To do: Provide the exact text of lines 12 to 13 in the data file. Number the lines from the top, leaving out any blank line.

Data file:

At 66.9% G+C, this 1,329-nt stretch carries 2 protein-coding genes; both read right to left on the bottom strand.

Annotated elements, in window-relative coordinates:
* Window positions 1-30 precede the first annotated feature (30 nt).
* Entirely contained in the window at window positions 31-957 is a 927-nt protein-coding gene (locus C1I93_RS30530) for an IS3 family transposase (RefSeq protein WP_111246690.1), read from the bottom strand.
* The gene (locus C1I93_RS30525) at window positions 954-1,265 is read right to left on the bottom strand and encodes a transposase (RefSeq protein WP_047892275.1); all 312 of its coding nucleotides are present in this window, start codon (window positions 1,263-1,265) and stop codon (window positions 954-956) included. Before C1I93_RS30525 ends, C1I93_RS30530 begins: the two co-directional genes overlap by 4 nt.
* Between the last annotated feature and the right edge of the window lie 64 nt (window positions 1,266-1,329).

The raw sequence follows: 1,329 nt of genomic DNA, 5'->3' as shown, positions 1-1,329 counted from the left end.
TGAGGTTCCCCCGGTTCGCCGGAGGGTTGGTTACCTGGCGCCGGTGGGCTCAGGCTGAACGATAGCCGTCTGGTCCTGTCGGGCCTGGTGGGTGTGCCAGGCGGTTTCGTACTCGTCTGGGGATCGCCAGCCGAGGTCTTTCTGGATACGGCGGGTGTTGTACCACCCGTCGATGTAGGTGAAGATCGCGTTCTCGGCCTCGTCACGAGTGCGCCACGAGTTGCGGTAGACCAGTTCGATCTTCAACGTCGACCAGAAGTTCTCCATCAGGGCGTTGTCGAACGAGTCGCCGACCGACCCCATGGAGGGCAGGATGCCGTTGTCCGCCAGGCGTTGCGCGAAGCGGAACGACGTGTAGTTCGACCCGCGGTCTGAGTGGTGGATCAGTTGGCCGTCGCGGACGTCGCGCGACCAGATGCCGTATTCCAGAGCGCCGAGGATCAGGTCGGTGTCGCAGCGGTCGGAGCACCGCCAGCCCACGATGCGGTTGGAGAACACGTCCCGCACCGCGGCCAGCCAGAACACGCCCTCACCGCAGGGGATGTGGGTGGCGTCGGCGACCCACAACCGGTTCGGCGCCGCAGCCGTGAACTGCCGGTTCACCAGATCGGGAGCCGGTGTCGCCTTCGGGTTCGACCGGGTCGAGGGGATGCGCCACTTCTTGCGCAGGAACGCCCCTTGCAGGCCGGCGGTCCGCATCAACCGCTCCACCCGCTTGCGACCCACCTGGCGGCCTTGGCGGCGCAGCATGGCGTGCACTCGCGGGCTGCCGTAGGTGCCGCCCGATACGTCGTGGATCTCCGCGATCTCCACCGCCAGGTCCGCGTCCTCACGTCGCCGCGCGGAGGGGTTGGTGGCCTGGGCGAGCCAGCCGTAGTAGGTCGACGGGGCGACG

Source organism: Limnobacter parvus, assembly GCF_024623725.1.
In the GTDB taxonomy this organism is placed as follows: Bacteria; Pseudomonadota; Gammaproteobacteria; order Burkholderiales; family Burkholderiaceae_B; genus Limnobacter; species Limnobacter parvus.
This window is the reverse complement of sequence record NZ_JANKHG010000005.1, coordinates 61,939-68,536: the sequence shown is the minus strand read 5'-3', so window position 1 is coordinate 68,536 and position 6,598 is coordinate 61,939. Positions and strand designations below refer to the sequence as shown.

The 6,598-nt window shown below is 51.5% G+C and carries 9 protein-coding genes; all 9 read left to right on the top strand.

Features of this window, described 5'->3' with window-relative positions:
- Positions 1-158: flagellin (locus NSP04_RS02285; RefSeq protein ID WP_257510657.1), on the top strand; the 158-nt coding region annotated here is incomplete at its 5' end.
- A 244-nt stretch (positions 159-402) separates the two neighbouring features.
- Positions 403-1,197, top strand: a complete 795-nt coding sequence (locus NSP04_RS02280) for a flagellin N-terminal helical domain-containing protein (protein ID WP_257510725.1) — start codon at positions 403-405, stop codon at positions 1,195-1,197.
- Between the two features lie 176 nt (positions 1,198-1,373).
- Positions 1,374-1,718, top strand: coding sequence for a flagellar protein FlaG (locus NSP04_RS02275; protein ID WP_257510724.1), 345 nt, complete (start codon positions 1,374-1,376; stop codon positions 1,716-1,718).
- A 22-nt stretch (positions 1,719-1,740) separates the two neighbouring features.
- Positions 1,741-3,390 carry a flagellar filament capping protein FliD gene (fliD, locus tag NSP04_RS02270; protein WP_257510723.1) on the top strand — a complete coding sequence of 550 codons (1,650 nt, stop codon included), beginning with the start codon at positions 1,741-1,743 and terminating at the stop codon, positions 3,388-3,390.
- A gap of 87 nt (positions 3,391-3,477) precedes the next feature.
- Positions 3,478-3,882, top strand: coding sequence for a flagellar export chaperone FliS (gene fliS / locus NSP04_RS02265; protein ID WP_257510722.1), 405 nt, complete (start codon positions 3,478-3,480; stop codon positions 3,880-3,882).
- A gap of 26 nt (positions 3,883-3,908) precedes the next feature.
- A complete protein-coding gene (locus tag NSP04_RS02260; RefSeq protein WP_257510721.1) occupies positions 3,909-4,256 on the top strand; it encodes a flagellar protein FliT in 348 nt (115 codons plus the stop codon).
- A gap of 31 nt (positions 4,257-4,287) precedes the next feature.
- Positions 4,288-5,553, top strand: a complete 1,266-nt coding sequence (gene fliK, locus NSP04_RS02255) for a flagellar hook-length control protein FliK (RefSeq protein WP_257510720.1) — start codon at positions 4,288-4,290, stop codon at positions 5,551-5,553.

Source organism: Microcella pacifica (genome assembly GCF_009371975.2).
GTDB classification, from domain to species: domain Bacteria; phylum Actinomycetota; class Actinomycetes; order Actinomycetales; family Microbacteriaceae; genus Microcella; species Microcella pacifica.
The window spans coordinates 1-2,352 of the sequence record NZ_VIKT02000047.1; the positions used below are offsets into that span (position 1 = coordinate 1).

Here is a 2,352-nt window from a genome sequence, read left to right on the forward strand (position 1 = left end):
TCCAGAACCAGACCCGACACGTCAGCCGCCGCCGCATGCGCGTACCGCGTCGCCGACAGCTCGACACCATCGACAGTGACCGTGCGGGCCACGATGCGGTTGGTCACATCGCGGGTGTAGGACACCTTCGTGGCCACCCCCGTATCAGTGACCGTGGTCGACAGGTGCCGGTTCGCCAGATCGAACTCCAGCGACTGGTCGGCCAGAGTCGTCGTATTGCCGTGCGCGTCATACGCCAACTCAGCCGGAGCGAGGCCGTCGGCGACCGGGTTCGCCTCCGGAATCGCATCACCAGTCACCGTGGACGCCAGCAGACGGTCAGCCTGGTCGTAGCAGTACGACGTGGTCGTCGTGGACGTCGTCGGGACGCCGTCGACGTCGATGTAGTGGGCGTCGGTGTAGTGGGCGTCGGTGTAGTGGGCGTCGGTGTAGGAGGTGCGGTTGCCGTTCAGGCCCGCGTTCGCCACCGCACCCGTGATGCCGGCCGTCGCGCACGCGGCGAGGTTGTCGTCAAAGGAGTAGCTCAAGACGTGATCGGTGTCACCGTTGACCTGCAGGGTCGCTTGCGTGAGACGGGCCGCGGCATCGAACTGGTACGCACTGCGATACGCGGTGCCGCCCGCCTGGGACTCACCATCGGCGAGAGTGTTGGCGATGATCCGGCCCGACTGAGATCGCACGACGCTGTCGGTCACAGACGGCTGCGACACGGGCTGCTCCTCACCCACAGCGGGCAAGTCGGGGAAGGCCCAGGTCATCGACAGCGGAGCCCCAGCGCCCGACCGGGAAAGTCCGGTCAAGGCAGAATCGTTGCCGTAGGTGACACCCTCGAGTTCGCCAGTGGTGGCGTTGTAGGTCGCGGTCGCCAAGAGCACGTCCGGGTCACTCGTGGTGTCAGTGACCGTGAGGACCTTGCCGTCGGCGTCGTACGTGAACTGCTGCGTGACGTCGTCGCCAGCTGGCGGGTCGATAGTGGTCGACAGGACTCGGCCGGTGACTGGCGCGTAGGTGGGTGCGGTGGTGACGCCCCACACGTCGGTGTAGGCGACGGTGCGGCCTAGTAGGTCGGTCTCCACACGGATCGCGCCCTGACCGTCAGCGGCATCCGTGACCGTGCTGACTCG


The 6,598-nt window shown below is 51.5% G+C and carries 9 protein-coding genes; all 9 read left to right on the top strand.

Features of this window, described 5'->3' with window-relative positions: